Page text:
Among the most fundamental First Amendment rights is to ridicule — regardless of the reason. The same is true of holding people or groups up to contempt. Were Connecticut’s absurd statute to be upheld — which it will not be — it could be applied to comedians, op-ed writers, politicians, professors and other students. (Image source: iStock)
Two students at the University of Connecticut have been charged with the crime of ridiculing African Americans by shouting the N-word as part of a childishly inappropriate game. A video of the incident went viral and generated protests on and off the campus.
Outrageous as shouting this racist epithet is, the First Amendment protects it from criminal prosecution or other governmental sanctions. The Connecticut General Statute under which the students were charged is just about as unconstitutional as any statute can be. It is not even a close case. Here is what the statute criminalizes:
Section 53-37 – Ridicule on account of creed, religion, color, denomination, nationality or race.
Any person who, by his advertisement, ridicules or holds up to contempt any person or class of persons, on account of the creed, religion, color, denomination, nationality or race of such person or class of persons, shall be guilty of a class D misdemeanor.
“Ridicules or holds up to contempt”! Among the most fundamental First Amendment rights is to ridicule — regardless of the reason. The same is true of holding people or groups up to contempt. Were this absurd statute to be upheld — which it will not be — it could be applied to comedians, op-ed writers, politicians, professors and other students.
Consider, for example, ridiculing people based on nationality. Sacha Baron Cohen, based on his films, would be guilty on multiple accounts. So would Mel Brooks. African American comedians often ridicule “whitey.” Feminist stand-up comedians mock men mercilessly.
Or consider “holds up to contempt” — half the faculty of many universities, including some at University of Connecticut — would be guilty for holding up Israel to contempt. Or students who attack other students for “white privilege” or “male privilege” would be committing a crime. Or pro-choice students or faculty who mock Christian fundamentalists who oppose abortion or gay rights. Where would it stop?
And what about “creed”? Is being a conservative or a Trump supporter a creed that cannot be ridiculed?
Of course, none of these politically correct ridiculers would ever be prosecuted under this statute. And therein lies its greatest danger: selective prosecution based on current political correctness. Precisely the kind of unpopular speech which the First Amendment was designed to protect would be most at risk. Anti-Semitic, anti-Christian and anti-conservative views are freely expressed not only outside of classes but in some classes as well. Such hateful expressions are not only tolerated, they are often praised as “progressive” by some of the same students and faculty members who would censor politically incorrect hate speech. Under the First Amendment, such selective censorship is intolerable.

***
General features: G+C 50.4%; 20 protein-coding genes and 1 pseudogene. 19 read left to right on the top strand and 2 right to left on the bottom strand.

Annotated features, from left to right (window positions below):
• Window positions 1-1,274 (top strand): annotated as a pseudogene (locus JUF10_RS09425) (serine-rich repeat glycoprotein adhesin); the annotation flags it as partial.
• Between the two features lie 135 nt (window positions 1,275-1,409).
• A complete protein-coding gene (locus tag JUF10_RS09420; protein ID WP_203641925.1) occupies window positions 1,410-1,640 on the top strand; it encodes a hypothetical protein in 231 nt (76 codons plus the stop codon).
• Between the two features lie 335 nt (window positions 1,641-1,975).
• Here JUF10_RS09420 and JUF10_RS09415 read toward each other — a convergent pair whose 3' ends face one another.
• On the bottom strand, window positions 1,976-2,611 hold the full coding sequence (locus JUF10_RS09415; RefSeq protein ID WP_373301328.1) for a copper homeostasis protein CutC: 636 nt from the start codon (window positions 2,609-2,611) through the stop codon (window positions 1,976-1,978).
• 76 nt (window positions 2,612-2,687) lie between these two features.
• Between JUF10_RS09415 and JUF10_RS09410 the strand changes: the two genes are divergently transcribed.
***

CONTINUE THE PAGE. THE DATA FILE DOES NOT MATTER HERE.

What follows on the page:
Because the University of Connecticut is a public institution for adults, it is fully bound by the First Amendment. Its students are free to express racist ridicule and contempt outside of the classroom (the rules governing classroom speech are more complex).
The proper response to the expression of such obnoxious views is to counter them with better views in the marketplace of ideas, not to censor them and not to call the police.
So let there be rallies demanding mandatory diversity classes. Let the university president “bravely” stand in solidarity with the understandably offended students. Let the perpetrators be condemned and ostracized. These actions too are protected by the first amendment. But do not censor or prosecute protected obnoxious speech. All who care about civil liberties, regardless of race, should now join with the racist students in opposing their criminal prosecution and demanding that the Connecticut statute be struck down as unconstitutional.
The American Civil Liberties Union (ACLU) and the president of the university should lead the campaign against criminalizing speech that ridicules. Now that would take courage in our age of political correctness and at a time when the hard left is demanding “free speech for me but not for thee.” But this is not an age in which courage is widely practiced, especially on university campuses, and most especially by administrators.
So, do not count on others to defend the First Amendment rights of troublemakers who express racial ridicule or condemnation. The defense must come from grass roots civil libertarians who understand the need to protect speech we hate even more that speech we love. Where is Voltaire — to whom the quote “I disapprove of what you say, but I will defend to the death your right to say it” is often attributed — when we most need him?
Alan M. Dershowitz is the Felix Frankfurter Professor of Law Emeritus at Harvard Law School and author of The Case Against the Democratic House Impeaching Trump, Skyhorse Publishing, 2019.